Giving Compass’ Take:
• Cyndi Suarez, writing for Nonprofit Quarterly, discusses the prominence of giving circles in the United States and their ability to fill funding gaps for traditional foundations.
• How will giving circles help advance grassroots organizations? What are the potential challenges for donors with the growth of giving circles?
• Read about the benefits and opportunities of hosting a giving circle.
Giving circles in the U.S. have doubled over the last eight years, according to an upcoming study led by Angela Eikenberry, a professor at the University of Nebraska. Based on preliminary study data, there are more than 1,300 active giving circles and, in addition, 525 chapters of giving circle federations in the U.S.
“These groups are emerging as traditional philanthropy becomes more bureaucratic,” said Eikenberry. “Over the last decade, they are forming to make things more personal, giving directly to organizations where people live.”
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Giving circles often make grants to nonprofits that are too small for traditional philanthropy. For members, they promote community engagement, grassroots philanthropy, and learning about issues important in their community of focus. A previous giving circle study by the University of Nebraska found that people who join giving circles give more, volunteer more, and are more engaged in their communities.
Giving Together, a women’s circle focused on helping other women, gives to nonprofits in the Washington area serving low-income women and children. Each year, it focuses on a theme. In 2016, its 60 members gave a total of $63,000 three organizations addressing hunger—a food recovery and redistribution center, a food bank and pantry, and a community kitchen. Members also volunteer at organizations, which connects them to people they may otherwise not know and helps them better understand the issues in their community.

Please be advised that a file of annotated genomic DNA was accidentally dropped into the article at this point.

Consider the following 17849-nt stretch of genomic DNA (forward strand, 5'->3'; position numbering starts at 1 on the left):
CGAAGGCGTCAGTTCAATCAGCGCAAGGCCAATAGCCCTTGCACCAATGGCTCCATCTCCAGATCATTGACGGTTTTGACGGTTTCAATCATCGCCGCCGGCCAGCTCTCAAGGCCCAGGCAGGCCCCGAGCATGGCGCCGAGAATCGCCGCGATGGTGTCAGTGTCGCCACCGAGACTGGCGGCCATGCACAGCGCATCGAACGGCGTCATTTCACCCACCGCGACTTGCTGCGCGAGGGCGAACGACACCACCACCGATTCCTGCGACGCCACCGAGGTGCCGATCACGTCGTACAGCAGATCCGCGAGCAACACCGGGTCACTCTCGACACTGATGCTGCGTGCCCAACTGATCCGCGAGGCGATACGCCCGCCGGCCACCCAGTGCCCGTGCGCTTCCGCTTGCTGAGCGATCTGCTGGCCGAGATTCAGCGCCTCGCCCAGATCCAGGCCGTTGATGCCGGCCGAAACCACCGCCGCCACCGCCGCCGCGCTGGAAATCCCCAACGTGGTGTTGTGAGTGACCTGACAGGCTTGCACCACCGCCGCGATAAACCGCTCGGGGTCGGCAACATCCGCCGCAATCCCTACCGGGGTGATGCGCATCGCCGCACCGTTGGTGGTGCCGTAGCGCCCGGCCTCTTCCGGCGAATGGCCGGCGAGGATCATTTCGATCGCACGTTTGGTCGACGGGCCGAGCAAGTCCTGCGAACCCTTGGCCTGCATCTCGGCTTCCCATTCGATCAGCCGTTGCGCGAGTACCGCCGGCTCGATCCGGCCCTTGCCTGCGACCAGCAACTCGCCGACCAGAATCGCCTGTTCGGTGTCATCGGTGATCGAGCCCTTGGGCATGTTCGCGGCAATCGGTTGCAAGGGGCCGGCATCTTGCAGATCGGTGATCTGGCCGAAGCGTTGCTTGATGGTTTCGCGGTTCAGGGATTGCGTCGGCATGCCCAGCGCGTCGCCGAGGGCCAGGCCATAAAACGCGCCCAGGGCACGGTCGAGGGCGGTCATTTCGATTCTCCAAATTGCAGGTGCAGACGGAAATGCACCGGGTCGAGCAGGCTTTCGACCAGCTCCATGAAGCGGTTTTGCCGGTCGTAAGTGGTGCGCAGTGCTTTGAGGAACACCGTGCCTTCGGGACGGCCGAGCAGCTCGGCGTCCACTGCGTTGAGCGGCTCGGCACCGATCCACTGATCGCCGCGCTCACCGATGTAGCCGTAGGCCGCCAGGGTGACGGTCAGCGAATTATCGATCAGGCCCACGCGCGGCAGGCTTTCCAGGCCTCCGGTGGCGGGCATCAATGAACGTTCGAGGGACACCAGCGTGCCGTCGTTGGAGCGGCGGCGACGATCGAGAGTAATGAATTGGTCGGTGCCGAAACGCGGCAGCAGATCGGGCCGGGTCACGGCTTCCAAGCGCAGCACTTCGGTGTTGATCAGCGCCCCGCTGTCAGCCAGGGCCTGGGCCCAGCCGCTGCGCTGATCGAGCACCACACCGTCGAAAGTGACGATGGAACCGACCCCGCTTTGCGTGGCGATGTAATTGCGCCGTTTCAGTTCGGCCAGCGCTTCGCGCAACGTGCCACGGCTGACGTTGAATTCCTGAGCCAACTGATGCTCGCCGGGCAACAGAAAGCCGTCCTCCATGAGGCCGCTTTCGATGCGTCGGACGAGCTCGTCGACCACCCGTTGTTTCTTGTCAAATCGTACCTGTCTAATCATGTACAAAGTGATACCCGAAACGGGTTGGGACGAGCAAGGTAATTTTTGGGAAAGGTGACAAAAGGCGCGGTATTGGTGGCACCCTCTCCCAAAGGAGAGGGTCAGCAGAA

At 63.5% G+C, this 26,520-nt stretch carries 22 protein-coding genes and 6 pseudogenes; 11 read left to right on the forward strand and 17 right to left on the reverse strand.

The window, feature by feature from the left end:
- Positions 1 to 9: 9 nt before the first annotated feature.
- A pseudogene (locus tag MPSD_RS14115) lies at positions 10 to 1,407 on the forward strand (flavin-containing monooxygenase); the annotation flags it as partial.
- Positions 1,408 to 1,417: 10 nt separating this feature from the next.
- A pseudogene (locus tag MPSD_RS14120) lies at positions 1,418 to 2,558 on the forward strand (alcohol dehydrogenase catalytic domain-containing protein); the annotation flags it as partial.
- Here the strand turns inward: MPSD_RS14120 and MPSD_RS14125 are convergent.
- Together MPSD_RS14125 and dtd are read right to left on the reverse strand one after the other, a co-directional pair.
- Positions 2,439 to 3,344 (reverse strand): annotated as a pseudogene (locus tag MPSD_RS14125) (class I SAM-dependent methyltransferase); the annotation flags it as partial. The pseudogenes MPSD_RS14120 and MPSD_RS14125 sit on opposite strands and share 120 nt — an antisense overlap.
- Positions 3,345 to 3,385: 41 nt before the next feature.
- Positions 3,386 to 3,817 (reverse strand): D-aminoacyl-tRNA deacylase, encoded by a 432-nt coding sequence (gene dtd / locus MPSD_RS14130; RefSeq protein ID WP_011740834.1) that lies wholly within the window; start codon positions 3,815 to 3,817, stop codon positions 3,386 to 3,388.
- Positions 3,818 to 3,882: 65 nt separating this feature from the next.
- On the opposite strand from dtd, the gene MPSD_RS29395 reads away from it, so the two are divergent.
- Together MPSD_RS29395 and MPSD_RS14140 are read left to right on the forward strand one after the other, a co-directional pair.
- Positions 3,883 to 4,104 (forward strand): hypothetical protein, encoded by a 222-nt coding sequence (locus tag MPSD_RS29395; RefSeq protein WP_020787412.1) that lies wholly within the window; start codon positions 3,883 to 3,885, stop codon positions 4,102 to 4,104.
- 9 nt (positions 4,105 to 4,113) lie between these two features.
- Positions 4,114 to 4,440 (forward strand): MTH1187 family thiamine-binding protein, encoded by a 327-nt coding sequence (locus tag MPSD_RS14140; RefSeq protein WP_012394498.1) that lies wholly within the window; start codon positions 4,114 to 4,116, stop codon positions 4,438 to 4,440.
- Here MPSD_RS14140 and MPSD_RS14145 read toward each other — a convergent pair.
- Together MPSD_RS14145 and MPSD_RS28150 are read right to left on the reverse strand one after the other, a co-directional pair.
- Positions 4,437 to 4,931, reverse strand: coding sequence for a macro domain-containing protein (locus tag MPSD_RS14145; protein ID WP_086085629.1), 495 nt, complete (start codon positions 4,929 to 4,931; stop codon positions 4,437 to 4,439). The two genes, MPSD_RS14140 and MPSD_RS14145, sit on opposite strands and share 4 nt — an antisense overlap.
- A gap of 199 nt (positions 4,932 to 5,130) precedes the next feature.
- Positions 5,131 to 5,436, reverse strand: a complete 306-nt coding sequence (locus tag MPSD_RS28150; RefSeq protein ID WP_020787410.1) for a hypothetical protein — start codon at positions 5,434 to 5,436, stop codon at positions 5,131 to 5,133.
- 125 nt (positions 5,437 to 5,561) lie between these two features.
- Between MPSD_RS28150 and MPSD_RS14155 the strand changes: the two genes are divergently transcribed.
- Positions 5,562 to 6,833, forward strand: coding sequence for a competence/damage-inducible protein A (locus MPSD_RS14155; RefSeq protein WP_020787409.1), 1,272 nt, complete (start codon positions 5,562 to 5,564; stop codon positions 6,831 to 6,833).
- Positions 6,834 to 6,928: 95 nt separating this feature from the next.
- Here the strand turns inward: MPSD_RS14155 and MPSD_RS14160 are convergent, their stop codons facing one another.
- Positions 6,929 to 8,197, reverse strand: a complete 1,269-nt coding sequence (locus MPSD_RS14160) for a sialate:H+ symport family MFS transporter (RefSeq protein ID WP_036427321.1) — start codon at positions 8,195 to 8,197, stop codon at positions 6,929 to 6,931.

It’s also interesting to contrast the giving circle form as it relates to the trend away from “intermediated” giving, which has weakened general funds in United Ways and community foundations and boosted the use of donor-advised funds. Perhaps this tropism is less about greater individualism and more a “no confidence” vote on past intermediaries.—Cyndi Suarez
The national study, a collaboration between the University of Nebraska and the Women’s Philanthropy Institute at Indiana University-Purdue University, identified 1,314 giving circles and 525 chapters or affiliates of giving circle federations.
Read the full article about giving circles by Cyndi Suarez at Nonprofit Quarterly
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